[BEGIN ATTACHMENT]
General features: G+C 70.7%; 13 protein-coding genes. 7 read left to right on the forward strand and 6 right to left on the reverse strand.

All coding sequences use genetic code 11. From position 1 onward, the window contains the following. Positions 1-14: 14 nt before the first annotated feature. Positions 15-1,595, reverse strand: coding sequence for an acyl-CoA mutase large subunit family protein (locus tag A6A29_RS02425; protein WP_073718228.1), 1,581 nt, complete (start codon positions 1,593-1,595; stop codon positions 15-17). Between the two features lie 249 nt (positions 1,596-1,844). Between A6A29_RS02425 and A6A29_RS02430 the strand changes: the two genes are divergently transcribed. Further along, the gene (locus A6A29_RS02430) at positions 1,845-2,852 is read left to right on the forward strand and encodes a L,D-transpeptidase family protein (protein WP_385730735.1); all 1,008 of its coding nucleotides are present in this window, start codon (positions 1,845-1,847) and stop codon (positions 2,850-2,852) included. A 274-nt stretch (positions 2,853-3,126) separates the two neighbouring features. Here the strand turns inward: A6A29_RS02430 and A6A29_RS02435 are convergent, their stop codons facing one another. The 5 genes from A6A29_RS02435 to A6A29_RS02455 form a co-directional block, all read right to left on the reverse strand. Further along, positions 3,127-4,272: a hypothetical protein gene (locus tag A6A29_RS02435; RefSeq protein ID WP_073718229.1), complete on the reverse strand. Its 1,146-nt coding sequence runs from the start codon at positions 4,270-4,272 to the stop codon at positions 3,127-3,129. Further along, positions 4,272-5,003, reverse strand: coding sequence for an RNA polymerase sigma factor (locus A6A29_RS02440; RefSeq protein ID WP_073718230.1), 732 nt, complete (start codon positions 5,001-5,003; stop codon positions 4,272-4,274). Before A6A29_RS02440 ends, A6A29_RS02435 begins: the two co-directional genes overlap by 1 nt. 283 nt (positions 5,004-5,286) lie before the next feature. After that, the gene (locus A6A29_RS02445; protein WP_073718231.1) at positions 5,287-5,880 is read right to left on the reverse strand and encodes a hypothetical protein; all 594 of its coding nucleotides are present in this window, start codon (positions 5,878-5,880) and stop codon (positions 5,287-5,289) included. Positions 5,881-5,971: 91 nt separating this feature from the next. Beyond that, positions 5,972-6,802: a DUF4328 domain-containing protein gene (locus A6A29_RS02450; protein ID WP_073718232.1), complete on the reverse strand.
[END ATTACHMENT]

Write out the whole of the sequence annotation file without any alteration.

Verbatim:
General features: G+C 70.7%; 13 protein-coding genes. 7 read left to right on the forward strand and 6 right to left on the reverse strand.

All coding sequences use genetic code 11. From position 1 onward, the window contains the following. Positions 1-14: 14 nt before the first annotated feature. Positions 15-1,595, reverse strand: coding sequence for an acyl-CoA mutase large subunit family protein (locus tag A6A29_RS02425; protein WP_073718228.1), 1,581 nt, complete (start codon positions 1,593-1,595; stop codon positions 15-17). Between the two features lie 249 nt (positions 1,596-1,844). Between A6A29_RS02425 and A6A29_RS02430 the strand changes: the two genes are divergently transcribed. Further along, the gene (locus A6A29_RS02430) at positions 1,845-2,852 is read left to right on the forward strand and encodes a L,D-transpeptidase family protein (protein WP_385730735.1); all 1,008 of its coding nucleotides are present in this window, start codon (positions 1,845-1,847) and stop codon (positions 2,850-2,852) included. A 274-nt stretch (positions 2,853-3,126) separates the two neighbouring features. Here the strand turns inward: A6A29_RS02430 and A6A29_RS02435 are convergent, their stop codons facing one another. The 5 genes from A6A29_RS02435 to A6A29_RS02455 form a co-directional block, all read right to left on the reverse strand. Further along, positions 3,127-4,272: a hypothetical protein gene (locus tag A6A29_RS02435; RefSeq protein ID WP_073718229.1), complete on the reverse strand. Its 1,146-nt coding sequence runs from the start codon at positions 4,270-4,272 to the stop codon at positions 3,127-3,129. Further along, positions 4,272-5,003, reverse strand: coding sequence for an RNA polymerase sigma factor (locus A6A29_RS02440; RefSeq protein ID WP_073718230.1), 732 nt, complete (start codon positions 5,001-5,003; stop codon positions 4,272-4,274). Before A6A29_RS02440 ends, A6A29_RS02435 begins: the two co-directional genes overlap by 1 nt. 283 nt (positions 5,004-5,286) lie before the next feature. After that, the gene (locus A6A29_RS02445; protein WP_073718231.1) at positions 5,287-5,880 is read right to left on the reverse strand and encodes a hypothetical protein; all 594 of its coding nucleotides are present in this window, start codon (positions 5,878-5,880) and stop codon (positions 5,287-5,289) included. Positions 5,881-5,971: 91 nt separating this feature from the next. Beyond that, positions 5,972-6,802: a DUF4328 domain-containing protein gene (locus A6A29_RS02450; protein ID WP_073718232.1), complete on the reverse strand.